Recently, Goodreads dedicated an entire week to the young adult genre. I learned about it through their emails and social media posts, and I thought it was a great idea. One post in particular really grabbed my attention:
The post declared “Be proud of what you read” and featured a photo taken of a sign at a library granting adult readers “permission” to browse, read, and enjoy books from the teen section.
I loved this post because so much of what it highlighted is what I love about young adult/ teen books. So I decided to follow in Goodreads’ footsteps and dedicate a blog post to the young adult genre.
Here they are…my top reasons for reading (and loving) young adult books:
1. They’re sweet.
A ton of YA is about first loves, first crushes, etc. Of course, there are romance books for adults, but those tend to be largely sexual in nature and rarely capture that “first love, butterflies in the stomach” feeling that is prevalent in YA. A married gal like myself doesn’t often get to have that “first date feeling” anymore. There’s nothing wrong with that, it’s just that sometimes, well, I miss it. Everyone does. It’s fun to read about being young and in love for the first time and getting to revisit those feelings.
2. They’re adventurous.
Let’s face it, we’re braver when we’re younger. Or maybe we just aren’t jaded by the world yet. But, when you’re a teenager or young adult, you’ve got your whole life ahead of you and the world is waiting. Just like with the first love feeling, it’s fun to recapture that spirit of adventure and excitement about life and what lies ahead.
3. They’re contemporary and address today’s issues.
Sure, there’s adult fiction out there that addresses the latest scandals and dangers. But when’s the last time you read about an adult who was being bullied online? Or who had a risqué picture of her sent around social media? Exactly.
Contemporary issues stemming from internet use, cell phones, and social media are certainly present in adult fiction (side note: I highly recommend Emily Giffin’s new read All We Ever Wanted if you’re looking for such a book) but in the adult fiction books, the issue largely centers around, you guessed it, the adults. It’s about how it affects their lives and their kids and often has a political undertone. Rarely do we hear from the actual teens in question and get their points of view. I love YA that is written in the first person and actually takes us right into the situation alongside the main character. It’s just so compelling and emotional and really helps readers understand different points of view and develop empathy for others.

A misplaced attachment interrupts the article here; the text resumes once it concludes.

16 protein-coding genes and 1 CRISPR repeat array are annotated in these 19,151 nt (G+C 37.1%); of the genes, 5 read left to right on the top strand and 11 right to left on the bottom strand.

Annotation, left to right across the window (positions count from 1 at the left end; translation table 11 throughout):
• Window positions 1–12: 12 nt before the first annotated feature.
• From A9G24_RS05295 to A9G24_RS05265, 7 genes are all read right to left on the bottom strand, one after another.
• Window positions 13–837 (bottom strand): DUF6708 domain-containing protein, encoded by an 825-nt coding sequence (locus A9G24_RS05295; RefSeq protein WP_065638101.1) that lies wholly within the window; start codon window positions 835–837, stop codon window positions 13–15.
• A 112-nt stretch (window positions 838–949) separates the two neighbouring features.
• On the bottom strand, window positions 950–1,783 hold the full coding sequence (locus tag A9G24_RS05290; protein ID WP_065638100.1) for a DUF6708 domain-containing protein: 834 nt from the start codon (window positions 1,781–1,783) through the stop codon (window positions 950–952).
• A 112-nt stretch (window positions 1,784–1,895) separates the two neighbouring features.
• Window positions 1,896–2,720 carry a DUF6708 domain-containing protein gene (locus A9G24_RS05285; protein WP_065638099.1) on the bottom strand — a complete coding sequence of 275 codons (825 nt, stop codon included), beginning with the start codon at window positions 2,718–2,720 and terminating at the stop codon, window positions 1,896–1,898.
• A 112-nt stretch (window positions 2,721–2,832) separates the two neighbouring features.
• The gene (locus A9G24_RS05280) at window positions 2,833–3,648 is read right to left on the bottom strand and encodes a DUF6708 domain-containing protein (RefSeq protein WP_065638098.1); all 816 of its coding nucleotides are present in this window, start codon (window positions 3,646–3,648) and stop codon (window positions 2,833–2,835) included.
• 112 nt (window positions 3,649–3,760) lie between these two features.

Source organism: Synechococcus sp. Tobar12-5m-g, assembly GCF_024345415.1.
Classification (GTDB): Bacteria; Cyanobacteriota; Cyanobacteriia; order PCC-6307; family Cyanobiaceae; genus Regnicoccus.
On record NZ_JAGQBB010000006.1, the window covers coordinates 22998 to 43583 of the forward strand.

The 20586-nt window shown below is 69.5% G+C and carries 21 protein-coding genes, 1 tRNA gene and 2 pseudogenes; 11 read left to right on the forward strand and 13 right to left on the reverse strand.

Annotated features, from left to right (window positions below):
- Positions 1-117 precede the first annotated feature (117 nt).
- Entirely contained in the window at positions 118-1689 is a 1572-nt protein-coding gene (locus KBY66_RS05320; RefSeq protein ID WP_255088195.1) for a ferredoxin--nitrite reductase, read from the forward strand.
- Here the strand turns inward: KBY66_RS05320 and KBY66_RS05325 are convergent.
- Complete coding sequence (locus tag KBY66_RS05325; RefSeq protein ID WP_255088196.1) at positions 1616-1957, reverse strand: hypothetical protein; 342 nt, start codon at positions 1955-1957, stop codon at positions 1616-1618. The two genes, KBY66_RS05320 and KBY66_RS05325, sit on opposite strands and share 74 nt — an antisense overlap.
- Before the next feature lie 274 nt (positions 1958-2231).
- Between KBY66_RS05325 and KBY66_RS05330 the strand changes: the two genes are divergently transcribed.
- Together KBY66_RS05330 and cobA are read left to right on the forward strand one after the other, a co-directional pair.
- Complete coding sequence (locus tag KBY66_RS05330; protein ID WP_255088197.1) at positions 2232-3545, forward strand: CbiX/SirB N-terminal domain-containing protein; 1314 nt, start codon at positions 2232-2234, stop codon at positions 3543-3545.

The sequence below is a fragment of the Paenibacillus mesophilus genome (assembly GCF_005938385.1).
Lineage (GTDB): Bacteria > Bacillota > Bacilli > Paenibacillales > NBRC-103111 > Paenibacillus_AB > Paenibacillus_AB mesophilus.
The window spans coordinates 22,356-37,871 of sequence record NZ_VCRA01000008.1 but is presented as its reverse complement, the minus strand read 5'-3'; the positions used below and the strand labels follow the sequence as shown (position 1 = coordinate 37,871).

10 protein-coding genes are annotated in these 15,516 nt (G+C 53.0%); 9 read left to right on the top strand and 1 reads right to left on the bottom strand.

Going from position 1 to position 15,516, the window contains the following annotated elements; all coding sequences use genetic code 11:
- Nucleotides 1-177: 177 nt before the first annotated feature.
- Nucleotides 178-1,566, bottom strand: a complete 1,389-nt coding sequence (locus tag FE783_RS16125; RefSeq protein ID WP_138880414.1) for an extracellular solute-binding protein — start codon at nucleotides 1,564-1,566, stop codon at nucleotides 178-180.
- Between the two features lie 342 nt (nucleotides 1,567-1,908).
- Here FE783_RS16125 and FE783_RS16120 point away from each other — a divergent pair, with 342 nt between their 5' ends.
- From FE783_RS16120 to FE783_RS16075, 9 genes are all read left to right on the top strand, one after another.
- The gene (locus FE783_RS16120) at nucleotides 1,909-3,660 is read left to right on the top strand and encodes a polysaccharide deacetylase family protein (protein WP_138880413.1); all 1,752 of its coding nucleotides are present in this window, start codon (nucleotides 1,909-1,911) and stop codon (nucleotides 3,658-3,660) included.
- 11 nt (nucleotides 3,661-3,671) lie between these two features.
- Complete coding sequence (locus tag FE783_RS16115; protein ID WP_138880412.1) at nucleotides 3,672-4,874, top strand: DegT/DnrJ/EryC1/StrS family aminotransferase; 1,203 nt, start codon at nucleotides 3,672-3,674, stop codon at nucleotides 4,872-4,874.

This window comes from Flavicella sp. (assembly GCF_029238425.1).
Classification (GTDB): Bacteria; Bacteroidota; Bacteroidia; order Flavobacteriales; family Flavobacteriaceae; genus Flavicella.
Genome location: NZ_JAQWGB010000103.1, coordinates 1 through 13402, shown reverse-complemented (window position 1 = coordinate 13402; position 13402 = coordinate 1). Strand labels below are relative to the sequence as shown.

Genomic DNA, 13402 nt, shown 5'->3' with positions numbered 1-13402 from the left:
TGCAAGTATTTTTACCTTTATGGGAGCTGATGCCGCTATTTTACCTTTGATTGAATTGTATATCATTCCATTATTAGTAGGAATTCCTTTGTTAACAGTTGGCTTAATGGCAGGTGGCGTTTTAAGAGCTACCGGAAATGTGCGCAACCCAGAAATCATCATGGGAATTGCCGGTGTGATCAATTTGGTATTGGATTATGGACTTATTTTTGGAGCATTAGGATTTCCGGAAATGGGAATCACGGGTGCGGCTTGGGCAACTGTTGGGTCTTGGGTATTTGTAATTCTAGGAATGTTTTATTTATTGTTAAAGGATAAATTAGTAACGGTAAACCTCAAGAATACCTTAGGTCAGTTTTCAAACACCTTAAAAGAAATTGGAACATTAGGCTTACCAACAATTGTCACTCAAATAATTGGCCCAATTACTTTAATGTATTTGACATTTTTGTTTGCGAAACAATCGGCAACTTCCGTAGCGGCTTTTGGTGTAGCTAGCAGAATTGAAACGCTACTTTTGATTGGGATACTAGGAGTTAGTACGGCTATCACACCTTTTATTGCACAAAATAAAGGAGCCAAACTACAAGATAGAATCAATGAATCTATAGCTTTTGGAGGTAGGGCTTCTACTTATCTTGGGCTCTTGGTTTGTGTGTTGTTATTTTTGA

4. They have complex characters.
Without question, YA novels give me all the feels. The characters often experience a wide range of emotions during the story (I mean, they’re teenagers after all!) and we get to watch as these characters learn about who they are, who they want to be, and who they don’t want to be.
Character development in a YA novel is very different from character development in an adult novel. In adult novels, the main character is already grown and set in his or her ways. The story often revolves around someone learning to love again or learning to trust again. Well, in YA books, the characters are often learning to love and trust for the first time. We don’t follow the character as he or she changes, but as he or she develops, making choices and learning lessons that develop him or her into the person they will ultimately be. YA characters do more than grow, they grow up. And that, my friends, is intense.
Please don’t get me wrong with this post – I love adult fiction just as much as YA fiction. If you don’t believe me, then you should scroll through some of my past book reviews. I have tons of love for multiple genres of adult fiction. But there is definitely something to be said for the young adult genre too, and I think adults should read YA. If nothing else, it may help us “old folks” stay in touch with the younger folks, understand their struggles and issues, and help bridge the gap between generations.
How about you? Are you a fan of YA? Why or why not?
Up Next: My review of the upcoming psychological thriller An Anonymous Girl by Greer Hendricks and Sarah Pekkanen. Subscribe to the blog so you don’t miss out!